Amazon does a great job of sending e-mails with book suggestions and luring you with those "customers who purchased __________ also purchased _________" suggestions on their website.

But here's one area where they could improve and where maybe even you could do better than Amazon.

If you use backends/upsells in your business, feel free to discuss in the comments what has worked (or not worked) for you.
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Monday, February 18, 2008

Are you boycotting eBay this week?


If so, I'd love to hear about that. If not, I'd love to hear about that too.

I don't participate in any eBay forums so I'm not as caught up in the drama about this as some sellers are but I do think eBay shot themselves in the foot. They want to make eBay more appealing to buyers but seem to be forgetting that there can be no buyers without the sellers. The sellers are eBay's customers too and should be treated accordingly. If something is ticking the sellers off this badly, I hope they will snap to attention.


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Friday, February 01, 2008

Bring on the ebay changes!

Most of my bookselling efforts are now focused on eBay because the types of books I enjoy selling sell best on eBay. Frankly, going to a library sale and standing in front of a stack of books with a scanner and scanning ISBNs does not interest me. Yawn. I focus instead on books the scanners leave behind because they don't have ISBNs.

So I probably should be upset about the eBay changes because they, on the surface, seem to hurt sellers.

But I'm not upset.

Bring on the changes! The more dramatic, the better.

Changes are a good wakeup call and a reminder that placing your inventory entirely in the hands of eBay and/or Amazon is similar to working for a corporation. You have very limited control.

The more changes you as a seller will be forced to endure, the more the more you will realize:

* You have excellent sales skills even though you might be an introvert.
* You know how to treat a customer with respect and good manners.
* You have an excellent working knowledge of e-commerce.
* You might even have learned some HTML basics along the way.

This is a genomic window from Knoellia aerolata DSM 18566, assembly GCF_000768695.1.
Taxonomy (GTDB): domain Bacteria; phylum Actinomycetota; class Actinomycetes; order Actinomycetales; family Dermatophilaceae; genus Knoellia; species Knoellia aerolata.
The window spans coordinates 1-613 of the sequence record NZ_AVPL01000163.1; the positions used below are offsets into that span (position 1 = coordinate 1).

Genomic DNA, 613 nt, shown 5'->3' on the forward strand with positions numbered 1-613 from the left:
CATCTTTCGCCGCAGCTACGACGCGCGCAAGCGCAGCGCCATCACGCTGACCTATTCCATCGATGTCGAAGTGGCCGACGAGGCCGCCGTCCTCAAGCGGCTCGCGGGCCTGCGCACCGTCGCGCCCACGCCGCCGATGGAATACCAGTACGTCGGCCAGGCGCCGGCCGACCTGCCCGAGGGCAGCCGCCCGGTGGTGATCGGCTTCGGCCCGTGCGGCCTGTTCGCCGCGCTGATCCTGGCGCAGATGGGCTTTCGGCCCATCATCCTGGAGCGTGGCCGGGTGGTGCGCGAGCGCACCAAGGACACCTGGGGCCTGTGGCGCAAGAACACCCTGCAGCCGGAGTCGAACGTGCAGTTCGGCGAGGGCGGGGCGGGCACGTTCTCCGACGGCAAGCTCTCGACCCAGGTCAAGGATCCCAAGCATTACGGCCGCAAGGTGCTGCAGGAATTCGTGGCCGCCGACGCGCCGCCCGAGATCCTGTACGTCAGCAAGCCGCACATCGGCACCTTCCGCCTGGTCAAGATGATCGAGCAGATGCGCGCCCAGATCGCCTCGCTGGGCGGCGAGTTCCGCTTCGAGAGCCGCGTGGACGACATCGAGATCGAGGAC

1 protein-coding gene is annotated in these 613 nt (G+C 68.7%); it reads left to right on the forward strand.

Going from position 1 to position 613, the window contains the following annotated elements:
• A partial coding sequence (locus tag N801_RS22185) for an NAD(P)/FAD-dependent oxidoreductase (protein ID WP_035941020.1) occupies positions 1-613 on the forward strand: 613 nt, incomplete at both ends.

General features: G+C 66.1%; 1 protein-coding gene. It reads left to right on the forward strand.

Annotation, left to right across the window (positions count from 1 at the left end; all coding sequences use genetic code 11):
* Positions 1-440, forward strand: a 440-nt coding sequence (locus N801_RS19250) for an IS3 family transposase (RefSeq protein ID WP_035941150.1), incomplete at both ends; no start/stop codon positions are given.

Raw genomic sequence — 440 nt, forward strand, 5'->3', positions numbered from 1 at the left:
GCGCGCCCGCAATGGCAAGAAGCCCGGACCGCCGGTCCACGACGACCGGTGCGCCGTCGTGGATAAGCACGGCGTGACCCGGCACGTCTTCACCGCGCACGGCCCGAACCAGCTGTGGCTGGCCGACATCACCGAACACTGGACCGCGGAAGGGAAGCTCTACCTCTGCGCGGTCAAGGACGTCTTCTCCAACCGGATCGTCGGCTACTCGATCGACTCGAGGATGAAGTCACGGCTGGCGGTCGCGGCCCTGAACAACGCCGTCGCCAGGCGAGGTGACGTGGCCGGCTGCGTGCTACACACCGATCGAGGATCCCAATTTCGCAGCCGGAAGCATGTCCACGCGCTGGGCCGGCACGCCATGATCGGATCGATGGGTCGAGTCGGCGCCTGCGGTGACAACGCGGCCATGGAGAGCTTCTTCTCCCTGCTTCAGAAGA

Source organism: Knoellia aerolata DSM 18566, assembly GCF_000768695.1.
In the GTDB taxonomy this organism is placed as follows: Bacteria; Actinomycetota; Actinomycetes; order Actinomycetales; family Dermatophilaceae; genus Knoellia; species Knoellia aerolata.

In short, your skills are invaluable and, ultimately, as a bookseller, you don't really need eBay or Amazon. In other words, you rule! :-)

Craig Stark recently said over at www.bookthink.com, a transaction takes place between two people. Trust is at the foundation of this transaction, no matter how many changes take place at eBay or Amazon.

I'll have more to say about this in the weeks ahead. In the meantime, I'll enjoy the new changes (yep, even the one that doesn't let me leave negative feedback for buyers).
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Thursday, December 27, 2007

Does anyone ever find books on these top ten lists?

As you know, BookFinder publishes the top ten out of print books for the year each December. If you haven't seen the 2007 list yet the US list is here and the UK list is here.

These lists are very cool and interesting, of course. What I'm curious about, however, is if any of you have ever found one of these books while out scouting?

Do you carry these lists in your scouting books? Or do you commit any of these titles to memory? If so, have you ever found one of these books while you've been out and about looking for new inventory?

Or have you ever found one through dumb luck, not even realizing it was a valuable title?

Just curious.

I'll dutifully print out this year's list and dutifully carry it in my notebook. Maybe this year will be the year I finally find one of the titles.
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Tuesday, December 04, 2007

For your eBay reading pleasure

A friend of mine has started selling things on eBay. If you need some entertaining reading, check out her auction for some placemats and a flower art book.

I've seen countless eBay listings over the years and almost never have I seen listings as well done as these. I think booksellers especially tend to be rather uptight in describing their books and making sure to use proper lingo like "first edition, first state, with minor rubbing on the dust wrappers." But hardly anyone understands that lingo anyway. Most sellers, especially those with eBay stores, don't use any lingo at all and you're lucky to get a one line description.

That flower book only sold for five bucks but I looked it up on eBay and see it has a sales rank of four million and sells for $1 over there. So she did a good job of getting it out the door in a week, whereas it would've sat on Amazon indefinitely and would not have sold for as much as $5.00, if it ever sold at all.

She's received a lot of favorable comments about her fun descriptions and at least a few have placed bids just for the entertainment of it all. Way to go!

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Perfume for the bookseller on your Christmas list

Here's a perfume for book lovers. It's a unique website with fun copy. Be sure to click on "story" so you can read the full description of the perfume. Their other perfumes look good too and are so different from what you see at the perfume counter at Macy's.

I'm glad that websites aren't laden with perfume the way women's magazines always are but this is one time I wish I could smell samples on a website.